This is Disney’s latest fairy tale retelling and princess movie, “inspired by” Hans Christian Andersen’s The Snow Queen. If you haven’t read it, you probably won’t gain anything by reading it before you watch the movie. If you’re very familiar with the original story, you will find comfortable echoes here and there. This is a complete list of what the two have in common: winter, a queen of ice/snow, a girl who sets out on an adventure through the ice to save someone she loves, a reindeer and various frozen body parts. But that’s not a negative criticism. This movie became something all its own, even averting expectations we have come to expect of Disney movies in general, all for the better. It was not perfect, by any means, but it most certainly deserves a great deal of commendation.
This review will be a two-parter: non-spoiler aspects in this part, and spoilers in the next one found here.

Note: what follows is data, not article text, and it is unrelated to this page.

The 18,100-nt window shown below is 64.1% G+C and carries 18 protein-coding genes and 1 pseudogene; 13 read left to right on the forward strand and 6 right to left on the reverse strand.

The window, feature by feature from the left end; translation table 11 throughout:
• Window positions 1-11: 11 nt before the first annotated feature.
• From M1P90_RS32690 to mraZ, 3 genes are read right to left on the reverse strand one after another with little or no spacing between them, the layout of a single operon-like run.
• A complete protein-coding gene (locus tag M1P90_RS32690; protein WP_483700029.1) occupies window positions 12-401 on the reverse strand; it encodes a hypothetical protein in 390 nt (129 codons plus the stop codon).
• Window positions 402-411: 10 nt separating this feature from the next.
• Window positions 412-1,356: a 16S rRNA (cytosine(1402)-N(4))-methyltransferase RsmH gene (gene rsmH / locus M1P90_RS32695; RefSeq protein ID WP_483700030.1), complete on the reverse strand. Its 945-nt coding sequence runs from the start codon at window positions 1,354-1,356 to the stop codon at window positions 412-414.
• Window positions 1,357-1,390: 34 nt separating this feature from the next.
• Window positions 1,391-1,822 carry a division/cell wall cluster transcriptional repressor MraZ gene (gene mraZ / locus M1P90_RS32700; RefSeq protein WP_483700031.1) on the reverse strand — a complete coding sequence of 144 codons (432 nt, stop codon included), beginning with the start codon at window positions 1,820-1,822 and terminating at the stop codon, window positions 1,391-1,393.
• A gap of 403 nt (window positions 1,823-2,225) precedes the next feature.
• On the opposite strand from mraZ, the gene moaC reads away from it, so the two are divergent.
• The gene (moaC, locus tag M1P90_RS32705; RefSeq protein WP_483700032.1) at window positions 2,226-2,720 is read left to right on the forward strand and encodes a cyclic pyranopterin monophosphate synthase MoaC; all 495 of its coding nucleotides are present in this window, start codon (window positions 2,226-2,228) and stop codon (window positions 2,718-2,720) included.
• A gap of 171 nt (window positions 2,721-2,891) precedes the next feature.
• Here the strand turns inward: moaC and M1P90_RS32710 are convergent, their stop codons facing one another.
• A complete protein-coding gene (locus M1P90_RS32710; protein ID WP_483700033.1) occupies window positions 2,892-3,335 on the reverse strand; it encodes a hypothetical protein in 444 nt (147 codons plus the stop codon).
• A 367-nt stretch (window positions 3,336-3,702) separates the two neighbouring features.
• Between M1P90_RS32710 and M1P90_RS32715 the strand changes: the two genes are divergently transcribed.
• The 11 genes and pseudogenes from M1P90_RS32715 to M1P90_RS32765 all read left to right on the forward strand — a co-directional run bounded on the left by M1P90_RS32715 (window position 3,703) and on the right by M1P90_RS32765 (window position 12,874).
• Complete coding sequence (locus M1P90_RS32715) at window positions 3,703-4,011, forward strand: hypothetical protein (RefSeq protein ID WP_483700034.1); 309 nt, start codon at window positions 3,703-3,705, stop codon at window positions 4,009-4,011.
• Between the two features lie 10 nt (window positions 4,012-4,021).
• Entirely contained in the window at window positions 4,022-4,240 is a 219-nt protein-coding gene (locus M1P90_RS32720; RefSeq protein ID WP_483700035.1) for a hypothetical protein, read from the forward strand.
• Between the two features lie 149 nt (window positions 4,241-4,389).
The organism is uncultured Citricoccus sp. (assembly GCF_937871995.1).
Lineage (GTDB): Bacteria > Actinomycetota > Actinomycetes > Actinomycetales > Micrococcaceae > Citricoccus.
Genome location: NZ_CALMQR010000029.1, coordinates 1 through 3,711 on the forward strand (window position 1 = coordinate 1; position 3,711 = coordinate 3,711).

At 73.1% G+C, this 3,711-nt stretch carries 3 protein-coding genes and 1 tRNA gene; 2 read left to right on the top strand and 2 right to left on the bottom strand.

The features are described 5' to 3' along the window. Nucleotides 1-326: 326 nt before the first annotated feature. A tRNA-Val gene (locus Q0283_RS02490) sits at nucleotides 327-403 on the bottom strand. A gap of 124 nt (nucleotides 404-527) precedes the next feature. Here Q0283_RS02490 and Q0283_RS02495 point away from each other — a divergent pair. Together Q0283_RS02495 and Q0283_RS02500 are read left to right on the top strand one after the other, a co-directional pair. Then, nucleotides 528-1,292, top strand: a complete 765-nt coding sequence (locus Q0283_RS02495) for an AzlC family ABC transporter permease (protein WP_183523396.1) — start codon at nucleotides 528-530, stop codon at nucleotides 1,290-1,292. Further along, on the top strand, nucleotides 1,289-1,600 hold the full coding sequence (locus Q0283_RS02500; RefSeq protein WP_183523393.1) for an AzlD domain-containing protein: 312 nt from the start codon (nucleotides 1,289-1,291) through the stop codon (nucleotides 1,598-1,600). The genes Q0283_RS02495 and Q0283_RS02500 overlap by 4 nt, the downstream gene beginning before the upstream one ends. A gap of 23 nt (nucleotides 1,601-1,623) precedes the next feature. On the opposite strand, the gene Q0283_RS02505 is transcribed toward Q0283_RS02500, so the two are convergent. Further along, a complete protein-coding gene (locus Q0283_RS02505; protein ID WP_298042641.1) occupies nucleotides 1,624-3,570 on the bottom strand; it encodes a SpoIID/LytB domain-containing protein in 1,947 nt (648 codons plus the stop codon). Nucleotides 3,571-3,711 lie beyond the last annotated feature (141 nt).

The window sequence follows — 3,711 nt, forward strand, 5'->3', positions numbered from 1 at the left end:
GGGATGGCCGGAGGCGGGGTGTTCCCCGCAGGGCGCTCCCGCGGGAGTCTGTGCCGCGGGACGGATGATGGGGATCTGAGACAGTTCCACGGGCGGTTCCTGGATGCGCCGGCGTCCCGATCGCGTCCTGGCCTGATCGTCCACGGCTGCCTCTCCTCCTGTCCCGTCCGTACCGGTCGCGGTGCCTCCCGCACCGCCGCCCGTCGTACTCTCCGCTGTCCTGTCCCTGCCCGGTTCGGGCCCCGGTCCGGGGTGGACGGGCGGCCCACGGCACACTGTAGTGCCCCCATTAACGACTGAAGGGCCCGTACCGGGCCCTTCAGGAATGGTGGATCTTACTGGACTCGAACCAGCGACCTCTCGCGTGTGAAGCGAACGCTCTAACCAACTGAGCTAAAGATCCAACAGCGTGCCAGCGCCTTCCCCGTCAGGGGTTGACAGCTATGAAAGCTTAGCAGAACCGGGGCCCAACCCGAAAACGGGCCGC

Adaptation: Hans Christian Andersen and Disney
I was never quite comfortable with the idea of Disney retelling The Snow Queen, which I love for its subtlety, undertones and understating nature. The last Hans Christian Andersen fairy tale that Disney adapted into a full-length feature was The Little Mermaid, which bore enough resemblance to the original fairy tale to be utterly unmistakable, and yet the message (the salvation of the mermaid through her ultimate act of selfless love) was lost in favor of a lesser one (chase your dreams regardless of cost, and it’ll all work out). But anyone could have predicted that: Disney invented True Love’s Kiss, after all, which has become a cornerstone of fairy tales as though it were not less than a century old.
There have been other adaptations of Andersen’s work by Disney, and not all disappointing. Fantasia 2000‘s adaptation of The Steadfast Tin Soldier is the height of disappointing in what I found to be the utter loss of compelling storytelling and poignancy, while The Little Matchgirl remained poignant and touching in Disney’s hands.